Bleating the odds in rural Eastern Cape – young wool farmers prove getting ‘shed’ is a good thing
With their growing flock of shaggy money spinners, young women are turning the tide in a time of scarce jobs – with some help from the provincial government.
Being able to sell wool from her sheep for good prices changed the way Yonela Mtatshana (32) viewed herself.
When she finished school and could not find a job she thought of herself as unemployable and desperate. Now her image of herself is as a successful small-business entrepreneur.
Mtatshana is one of a number of young rural women benefiting from a wool shed built by the Eastern Cape government.
She lives in a village in Ngcobo, a district with the youngest population in the province and which is the poorest and the most unemployed.
Statistics South Africa estimates that 55.3% of young people in the area are unemployed and this does not include the close to 5,000 who have given up looking for work.
But Mtatshana and her fellow sheep farmers are turning the tide and have been given a helping hand by the provincial government, in the shape of a shed with dipping facilities and equipment for sheep farmers in the district.
“Before we were shearing the sheep and selling the wool in the streets to those vehicles collecting wool, but we noticed that they were paying us a very small amount of money,” recalls Mtatshana.
“Now we have a shed, we do better. We had no working equipment but now we can work and we can go forward. Now we can feed our families.”
Both Mtatshana and Noncedo Jama (34) took up livestock farming after their efforts to find jobs proved fruitless.
Mtatshana owns 44 sheep.
“In livestock farming, you are able to grow and sell sheep and get money for survival. Before this multipurpose shed was given to us we had some challenges because we did not have all the required machinery and we did not have a dipping tank. Now we do. We will be able to dip our sheep and vaccinate them at the time of vaccination. This will improve our wool quality,” she explains.
Jama says her family has 108 sheep at home. “I love sheep. I grew up with them and I have always looked after them well.
“This shed means a lot to us,” Jama added. She said the family was also still using a shed at home built by their parents.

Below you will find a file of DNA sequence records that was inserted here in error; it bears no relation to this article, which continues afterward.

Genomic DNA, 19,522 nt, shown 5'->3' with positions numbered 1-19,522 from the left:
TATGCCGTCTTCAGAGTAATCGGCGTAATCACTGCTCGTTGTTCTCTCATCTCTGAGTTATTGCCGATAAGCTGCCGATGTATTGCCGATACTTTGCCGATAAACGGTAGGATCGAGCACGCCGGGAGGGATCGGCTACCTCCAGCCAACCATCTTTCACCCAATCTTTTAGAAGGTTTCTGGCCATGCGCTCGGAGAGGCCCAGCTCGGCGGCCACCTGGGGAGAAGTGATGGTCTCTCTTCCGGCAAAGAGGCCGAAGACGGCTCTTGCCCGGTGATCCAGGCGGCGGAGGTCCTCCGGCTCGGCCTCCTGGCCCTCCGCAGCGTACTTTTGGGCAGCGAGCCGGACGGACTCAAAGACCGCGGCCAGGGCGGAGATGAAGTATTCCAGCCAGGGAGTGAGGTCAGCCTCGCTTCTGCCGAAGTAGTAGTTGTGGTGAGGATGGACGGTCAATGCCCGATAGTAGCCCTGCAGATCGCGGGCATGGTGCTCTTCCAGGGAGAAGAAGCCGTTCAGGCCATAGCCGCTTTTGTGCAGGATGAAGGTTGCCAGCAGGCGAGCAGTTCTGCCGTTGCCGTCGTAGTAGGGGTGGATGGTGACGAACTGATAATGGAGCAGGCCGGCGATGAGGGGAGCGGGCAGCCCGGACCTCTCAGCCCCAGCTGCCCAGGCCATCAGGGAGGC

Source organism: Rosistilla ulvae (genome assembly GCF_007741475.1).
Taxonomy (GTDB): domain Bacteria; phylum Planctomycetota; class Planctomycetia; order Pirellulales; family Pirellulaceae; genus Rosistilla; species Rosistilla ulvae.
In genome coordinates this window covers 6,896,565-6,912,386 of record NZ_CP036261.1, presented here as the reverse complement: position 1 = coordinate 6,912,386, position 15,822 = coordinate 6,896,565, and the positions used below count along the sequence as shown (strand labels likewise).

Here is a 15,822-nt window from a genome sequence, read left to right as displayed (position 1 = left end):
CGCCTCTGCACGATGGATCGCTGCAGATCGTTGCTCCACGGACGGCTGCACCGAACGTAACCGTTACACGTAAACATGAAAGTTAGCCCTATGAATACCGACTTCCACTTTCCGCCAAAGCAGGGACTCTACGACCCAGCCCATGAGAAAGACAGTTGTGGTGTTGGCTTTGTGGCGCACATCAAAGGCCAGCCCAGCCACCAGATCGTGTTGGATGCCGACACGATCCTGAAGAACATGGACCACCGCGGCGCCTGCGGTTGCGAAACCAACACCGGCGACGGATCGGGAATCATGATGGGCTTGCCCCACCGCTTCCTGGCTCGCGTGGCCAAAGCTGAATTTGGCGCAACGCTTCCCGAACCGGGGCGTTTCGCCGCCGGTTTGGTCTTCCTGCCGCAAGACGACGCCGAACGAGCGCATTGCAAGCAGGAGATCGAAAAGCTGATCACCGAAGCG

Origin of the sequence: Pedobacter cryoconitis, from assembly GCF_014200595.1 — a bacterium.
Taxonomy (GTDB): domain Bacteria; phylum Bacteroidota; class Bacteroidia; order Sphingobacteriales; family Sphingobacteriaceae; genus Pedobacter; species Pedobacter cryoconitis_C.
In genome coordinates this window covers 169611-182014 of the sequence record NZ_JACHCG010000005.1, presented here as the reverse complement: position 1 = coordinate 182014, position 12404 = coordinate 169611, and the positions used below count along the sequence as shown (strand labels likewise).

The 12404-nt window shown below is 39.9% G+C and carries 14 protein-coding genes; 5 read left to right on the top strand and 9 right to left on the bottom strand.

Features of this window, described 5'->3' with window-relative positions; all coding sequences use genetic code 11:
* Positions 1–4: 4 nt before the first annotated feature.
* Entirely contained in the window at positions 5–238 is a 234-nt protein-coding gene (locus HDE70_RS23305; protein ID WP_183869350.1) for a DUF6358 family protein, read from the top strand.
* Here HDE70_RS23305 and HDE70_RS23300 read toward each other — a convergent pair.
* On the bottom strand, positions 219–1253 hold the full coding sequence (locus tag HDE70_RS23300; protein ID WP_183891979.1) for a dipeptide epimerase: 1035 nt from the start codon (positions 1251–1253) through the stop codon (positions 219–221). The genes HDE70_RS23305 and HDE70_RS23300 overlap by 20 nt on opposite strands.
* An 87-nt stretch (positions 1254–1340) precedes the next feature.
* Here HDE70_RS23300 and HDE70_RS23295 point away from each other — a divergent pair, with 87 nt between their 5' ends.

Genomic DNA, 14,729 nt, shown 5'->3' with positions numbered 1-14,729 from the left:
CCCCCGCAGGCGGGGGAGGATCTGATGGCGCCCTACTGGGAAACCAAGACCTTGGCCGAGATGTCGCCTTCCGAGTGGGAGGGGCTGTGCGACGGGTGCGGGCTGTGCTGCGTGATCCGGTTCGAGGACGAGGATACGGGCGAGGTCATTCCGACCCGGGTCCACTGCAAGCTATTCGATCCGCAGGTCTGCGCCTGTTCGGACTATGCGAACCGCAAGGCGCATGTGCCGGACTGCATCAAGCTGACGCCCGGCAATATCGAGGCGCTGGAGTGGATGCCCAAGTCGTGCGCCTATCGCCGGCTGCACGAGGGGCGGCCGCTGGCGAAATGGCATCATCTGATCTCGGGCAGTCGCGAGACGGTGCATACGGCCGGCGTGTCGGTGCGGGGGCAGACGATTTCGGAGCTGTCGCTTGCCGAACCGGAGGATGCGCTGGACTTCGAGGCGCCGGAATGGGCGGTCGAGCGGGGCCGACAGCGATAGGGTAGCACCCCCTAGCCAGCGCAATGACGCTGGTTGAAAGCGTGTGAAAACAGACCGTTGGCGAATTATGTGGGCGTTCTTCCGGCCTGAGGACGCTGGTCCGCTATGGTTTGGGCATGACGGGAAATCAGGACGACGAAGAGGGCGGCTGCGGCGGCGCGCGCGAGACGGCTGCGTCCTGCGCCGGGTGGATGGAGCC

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“Often we see young people with nothing to do. They just stay indoors. Now we can help them to get into the wool business.”
The chairperson of the Siyakha Woolgrowers Association in Nqancule Village, Xolile Jezile, reveals that in the last season shearing sheds across the Dr AB Xuma Municipal area contributed 170,000kg of wool – the bulk of it sold to wool brokers.
The provincial MEC for rural development and agrarian reform, Nonkqubela Pieters, says the department spent R1.2-million on building the shed.
“For any investment, there must be a return, the returns are not for the government but for farmers. If we have invested R1.2-million into this shed, farmers should be able to multiply that amount in income,” she says.
“There are good young farmers who are doing well. Farming is not for older people. We need more young people in agriculture.”
Agriculture has been flourishing in the Eastern Cape and was described as the province’s “comparative advantage” by premier Oscar Mabuyane in his state of the province speech in February.
“We want to increase the contribution of the sector to the GDP and create employment opportunities for our people,” Mabuyane remarked.
“Our programmes to support farmers continued in 2022. We completed 91 infrastructure projects benefiting 1,549 smallholder farmers and created 921 jobs. In the new year, we are scaling up by investing R139-million in 184 infrastructure projects that will benefit 3,132 smallholder farmers in our province,” he added. DM
Are you a young person looking for employment or working to establish your own business? We would love to hear from you. Send us your pictures depicting your job search and images of you celebrating if you found one or opened your own business. Tell us your story of turning the tide on youth unemployment by sending an email to [email protected]
This story first appeared in our weekly Daily Maverick 168 newspaper, which is available countrywide for R29.